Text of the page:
“Change” is perhaps the most controversial word in church vocabulary. No matter where I go, mentioning that word creates conflict and panic. Some Christians already see the need for change in the local church while others view those who call for change as a threat to God’s will.
While it is certainly possible for those calling for change to be pressing for change that is unbiblical, I find this to rarely be the case. Those who assail the so called “change agents” will certainly accuse them of advocating and promoting unbiblical change, for that is the only way to justify their resistance, but the truth is that most people calling for change do so out of a deep love for God, his word, and his mission. That is to say, that the majority of the calls for change come from a belief that the changes being called for is biblically appropriate and needed for the continuation of God’s mission in a new emerging culture.
But the voice of resistance will insist that any change is wrong because the way things are and have been has always and will always be the right way. Here is where we need to learn a lesson from the book of Acts. In the book of Acts we read about the beginning of the church’s undertaking of the mission of God began by Jesus. Both Peter and Paul play a very influential role in the life and mission of this first century church. But before both could do so, they both had to come to grips that the change they were resisting was actually right. Paul, formerly known as Saul, had the most dramatic confrontation. He had to come to grips with the reality that the Jesus he opposed was actually the Messiah. This led to Saul’s conversion (see Acts 9.1-17; 22.1-21; 26.9-23) and subsequently becoming the apostle Paul, missionary to the Gentiles, who would challenge the Jewish Christians towards change for the sake of the Gentile mission. Peter was convinced that it was wrong for him as an ethnic Jew to associate with a Gentile. It took a vision from God to convince him otherwise which opened the door for the gospel to begin its advancement among Gentile peoples (Acts 10-11.21).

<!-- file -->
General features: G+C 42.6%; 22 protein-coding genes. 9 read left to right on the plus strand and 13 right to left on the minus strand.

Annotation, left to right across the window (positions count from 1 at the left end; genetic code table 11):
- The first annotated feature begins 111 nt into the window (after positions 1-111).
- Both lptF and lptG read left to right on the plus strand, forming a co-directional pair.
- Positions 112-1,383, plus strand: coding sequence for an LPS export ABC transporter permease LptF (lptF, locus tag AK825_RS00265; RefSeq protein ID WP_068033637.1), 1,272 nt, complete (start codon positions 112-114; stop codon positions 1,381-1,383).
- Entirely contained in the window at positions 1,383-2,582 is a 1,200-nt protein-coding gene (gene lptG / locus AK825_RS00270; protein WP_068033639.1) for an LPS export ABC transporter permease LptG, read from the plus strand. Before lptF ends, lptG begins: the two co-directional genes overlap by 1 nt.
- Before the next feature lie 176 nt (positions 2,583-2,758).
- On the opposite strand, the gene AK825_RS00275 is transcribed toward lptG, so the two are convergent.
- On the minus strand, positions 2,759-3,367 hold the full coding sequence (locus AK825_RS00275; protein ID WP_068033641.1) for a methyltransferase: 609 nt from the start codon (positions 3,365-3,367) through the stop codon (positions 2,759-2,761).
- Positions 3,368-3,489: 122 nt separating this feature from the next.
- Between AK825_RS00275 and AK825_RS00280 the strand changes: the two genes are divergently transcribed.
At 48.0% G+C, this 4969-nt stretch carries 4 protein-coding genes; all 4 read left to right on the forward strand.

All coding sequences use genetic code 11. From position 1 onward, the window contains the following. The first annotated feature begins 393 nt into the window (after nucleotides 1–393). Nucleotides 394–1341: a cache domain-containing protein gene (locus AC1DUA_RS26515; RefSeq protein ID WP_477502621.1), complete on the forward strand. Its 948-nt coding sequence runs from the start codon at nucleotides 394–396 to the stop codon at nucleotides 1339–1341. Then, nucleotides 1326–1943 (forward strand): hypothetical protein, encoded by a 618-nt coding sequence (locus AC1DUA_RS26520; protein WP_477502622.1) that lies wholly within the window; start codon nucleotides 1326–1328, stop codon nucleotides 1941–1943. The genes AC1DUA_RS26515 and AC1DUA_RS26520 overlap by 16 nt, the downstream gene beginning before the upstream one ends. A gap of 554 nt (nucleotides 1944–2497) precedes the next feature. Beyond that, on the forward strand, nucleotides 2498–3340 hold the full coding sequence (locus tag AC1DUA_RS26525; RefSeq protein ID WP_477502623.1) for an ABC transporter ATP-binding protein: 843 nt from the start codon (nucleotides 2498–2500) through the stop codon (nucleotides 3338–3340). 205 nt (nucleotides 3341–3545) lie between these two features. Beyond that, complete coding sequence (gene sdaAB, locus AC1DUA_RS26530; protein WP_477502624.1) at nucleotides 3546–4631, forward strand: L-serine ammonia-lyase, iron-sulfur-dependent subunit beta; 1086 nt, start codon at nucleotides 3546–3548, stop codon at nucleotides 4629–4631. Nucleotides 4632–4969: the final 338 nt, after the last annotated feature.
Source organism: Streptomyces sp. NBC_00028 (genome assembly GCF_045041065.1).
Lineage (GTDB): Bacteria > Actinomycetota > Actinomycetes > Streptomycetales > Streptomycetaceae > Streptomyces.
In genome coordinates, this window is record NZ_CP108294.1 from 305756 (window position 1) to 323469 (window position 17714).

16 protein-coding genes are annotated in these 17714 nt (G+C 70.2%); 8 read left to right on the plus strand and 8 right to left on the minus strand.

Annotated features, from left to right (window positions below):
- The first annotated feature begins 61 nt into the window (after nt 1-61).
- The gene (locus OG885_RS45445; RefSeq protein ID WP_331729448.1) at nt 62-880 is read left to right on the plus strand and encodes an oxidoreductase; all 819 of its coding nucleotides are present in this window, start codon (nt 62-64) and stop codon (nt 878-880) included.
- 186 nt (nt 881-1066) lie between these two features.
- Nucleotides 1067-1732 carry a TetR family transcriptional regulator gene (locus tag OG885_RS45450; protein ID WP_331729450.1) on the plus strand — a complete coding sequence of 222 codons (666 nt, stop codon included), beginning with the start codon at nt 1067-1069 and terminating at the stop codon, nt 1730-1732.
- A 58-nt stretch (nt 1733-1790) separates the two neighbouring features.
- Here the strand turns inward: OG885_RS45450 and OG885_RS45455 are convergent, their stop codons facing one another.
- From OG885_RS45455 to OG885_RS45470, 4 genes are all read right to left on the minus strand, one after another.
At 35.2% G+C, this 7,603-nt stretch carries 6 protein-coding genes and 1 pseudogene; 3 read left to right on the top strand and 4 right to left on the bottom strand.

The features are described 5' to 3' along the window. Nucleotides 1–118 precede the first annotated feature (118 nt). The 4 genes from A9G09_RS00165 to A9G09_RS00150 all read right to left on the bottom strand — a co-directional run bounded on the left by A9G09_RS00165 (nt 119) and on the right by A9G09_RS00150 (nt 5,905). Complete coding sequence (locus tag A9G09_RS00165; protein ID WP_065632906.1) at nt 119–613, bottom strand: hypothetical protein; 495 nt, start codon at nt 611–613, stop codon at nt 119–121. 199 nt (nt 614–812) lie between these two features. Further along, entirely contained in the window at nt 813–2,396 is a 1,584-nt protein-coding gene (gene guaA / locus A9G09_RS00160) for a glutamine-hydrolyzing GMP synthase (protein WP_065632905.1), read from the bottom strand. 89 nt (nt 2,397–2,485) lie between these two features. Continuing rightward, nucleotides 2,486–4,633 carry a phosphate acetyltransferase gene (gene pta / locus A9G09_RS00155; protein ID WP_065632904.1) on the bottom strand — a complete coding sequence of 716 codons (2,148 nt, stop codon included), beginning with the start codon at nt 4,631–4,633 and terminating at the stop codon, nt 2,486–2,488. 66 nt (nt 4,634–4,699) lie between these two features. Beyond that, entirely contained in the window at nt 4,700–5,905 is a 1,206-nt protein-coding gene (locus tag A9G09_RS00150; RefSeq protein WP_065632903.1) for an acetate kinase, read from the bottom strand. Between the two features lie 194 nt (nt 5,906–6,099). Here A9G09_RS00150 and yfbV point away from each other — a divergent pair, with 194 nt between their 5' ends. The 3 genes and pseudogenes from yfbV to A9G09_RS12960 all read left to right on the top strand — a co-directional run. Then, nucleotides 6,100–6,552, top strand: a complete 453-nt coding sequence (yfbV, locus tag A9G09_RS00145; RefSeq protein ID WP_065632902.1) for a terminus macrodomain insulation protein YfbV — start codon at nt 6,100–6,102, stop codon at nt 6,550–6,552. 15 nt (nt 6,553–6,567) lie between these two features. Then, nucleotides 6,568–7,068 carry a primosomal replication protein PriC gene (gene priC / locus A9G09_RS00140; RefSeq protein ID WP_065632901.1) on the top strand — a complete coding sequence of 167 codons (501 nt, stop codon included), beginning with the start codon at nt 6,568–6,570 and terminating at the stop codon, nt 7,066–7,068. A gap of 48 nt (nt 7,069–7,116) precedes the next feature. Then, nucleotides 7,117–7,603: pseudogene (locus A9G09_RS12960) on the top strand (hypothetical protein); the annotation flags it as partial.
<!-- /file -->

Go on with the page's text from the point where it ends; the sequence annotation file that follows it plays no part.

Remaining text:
It is easy for us to look back and see how wrong Saul/Paul and Peter were. Hindsight is always 20/20. But we must remember that both of them believed they were right in resisting change and that their righteous resistance was the will of God. Like them, those who resist change will overwhelmingly believe they are in the right and that their resistance is the will of God (that is, biblically warranted). But are they? While the answer to that question can only be answered on a case by case basis, I am very skeptical of those who resist change when what they oppose will undoubtedly hold the church further and further from effectively engaging in its call to mission.